The experience of dealing with the patient suffering from domestic violence fit the criteria discussed on the website as it is first-hand and generates a significant amount of learning that creates an increased capacity to use its lessons in new situations. Such experience is job-based and context-embedded within life events, as the job of a nurse involves contacting with the victims of domestic violence recognized as a national problem on a regular basis (Yonaka, Yoder, Darrow, & Sherck, 2007). Such experience is of vital importance for every nurse, as effective acknowledging and acting on signs of domestic violence can be ensured if the nurse is aware of appropriate effective responses (“Domestic violence: The role of the nurse,” 2013). Such awareness is mostly promoted by relevant experience.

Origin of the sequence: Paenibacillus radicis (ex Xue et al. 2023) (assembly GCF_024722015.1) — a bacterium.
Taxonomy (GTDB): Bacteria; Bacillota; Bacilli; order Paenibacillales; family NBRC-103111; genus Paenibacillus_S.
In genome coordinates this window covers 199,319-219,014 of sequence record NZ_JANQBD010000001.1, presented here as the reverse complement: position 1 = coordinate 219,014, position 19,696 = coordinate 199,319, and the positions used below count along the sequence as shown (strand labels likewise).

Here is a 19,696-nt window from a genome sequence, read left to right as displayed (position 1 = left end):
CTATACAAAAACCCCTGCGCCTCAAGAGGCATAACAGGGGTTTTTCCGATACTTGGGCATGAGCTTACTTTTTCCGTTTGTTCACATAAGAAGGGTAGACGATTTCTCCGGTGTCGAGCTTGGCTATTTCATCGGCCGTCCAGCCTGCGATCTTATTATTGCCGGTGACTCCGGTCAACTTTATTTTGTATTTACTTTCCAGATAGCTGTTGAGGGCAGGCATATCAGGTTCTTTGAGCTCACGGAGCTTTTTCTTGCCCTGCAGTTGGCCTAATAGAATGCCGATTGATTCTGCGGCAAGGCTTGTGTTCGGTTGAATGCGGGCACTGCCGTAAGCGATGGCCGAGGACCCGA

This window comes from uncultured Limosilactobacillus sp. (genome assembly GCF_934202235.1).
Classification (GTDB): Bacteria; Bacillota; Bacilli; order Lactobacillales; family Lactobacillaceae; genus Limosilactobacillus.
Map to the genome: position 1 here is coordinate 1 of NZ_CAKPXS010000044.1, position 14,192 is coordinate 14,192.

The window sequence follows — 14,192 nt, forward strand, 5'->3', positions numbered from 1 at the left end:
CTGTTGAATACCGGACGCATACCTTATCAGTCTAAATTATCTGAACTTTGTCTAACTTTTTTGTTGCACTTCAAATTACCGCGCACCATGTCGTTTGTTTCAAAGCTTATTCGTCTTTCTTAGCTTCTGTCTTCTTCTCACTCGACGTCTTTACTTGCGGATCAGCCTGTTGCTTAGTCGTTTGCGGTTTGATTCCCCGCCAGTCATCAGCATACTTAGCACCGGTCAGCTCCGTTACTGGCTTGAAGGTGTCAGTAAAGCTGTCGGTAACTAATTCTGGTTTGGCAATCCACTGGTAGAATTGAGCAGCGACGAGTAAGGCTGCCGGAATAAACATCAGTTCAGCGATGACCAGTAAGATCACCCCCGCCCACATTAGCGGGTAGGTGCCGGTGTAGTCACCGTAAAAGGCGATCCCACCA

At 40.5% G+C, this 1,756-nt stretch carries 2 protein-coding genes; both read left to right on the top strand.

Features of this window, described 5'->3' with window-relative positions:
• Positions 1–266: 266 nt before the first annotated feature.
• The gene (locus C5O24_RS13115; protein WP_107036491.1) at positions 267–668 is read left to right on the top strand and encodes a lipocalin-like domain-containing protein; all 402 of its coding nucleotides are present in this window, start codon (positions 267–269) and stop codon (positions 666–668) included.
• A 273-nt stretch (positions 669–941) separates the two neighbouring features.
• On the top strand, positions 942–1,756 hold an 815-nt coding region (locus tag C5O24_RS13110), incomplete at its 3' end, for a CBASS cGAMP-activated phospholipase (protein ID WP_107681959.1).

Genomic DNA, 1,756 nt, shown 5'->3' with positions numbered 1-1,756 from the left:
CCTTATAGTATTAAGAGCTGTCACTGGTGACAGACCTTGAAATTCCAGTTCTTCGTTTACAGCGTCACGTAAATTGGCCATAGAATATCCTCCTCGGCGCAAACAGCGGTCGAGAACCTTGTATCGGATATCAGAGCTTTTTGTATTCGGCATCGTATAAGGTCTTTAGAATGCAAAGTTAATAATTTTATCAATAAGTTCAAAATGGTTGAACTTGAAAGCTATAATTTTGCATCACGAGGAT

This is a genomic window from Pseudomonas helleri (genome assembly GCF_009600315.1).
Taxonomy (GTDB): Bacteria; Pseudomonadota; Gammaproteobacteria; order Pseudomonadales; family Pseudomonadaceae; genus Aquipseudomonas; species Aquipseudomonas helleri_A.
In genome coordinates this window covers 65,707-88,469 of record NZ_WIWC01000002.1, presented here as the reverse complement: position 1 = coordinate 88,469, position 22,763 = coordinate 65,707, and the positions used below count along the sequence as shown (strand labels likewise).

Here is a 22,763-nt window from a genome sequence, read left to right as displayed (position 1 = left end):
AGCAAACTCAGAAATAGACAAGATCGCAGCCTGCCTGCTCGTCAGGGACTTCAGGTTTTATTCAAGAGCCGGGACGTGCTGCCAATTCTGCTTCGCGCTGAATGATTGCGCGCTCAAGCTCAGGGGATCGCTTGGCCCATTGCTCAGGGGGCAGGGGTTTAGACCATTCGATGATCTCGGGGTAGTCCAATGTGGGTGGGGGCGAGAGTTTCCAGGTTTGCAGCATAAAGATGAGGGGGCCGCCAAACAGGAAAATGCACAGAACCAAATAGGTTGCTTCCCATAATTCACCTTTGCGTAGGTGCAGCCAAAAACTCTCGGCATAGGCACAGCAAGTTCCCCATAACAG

My experience in dealing with the patient suffering from domestic violence has created a significant life change based on my better preparedness to act in similar situations. This experience prompted my ability to find efficient solutions in complex situations while treating the victims of domestic violence. Such change increased the level of my professional skills, as a knowledgeable nurse can provide “potentially life-saving services” (Chapin, Froats, & Hudspeth, 2013, p. 2). Besides, the implications of this experience can be seen on the wider level, as it improved my life by teaching me how to deal with stressful situations, search for safe solutions, and react to witnessing someone’s suffering sensibly and effectively.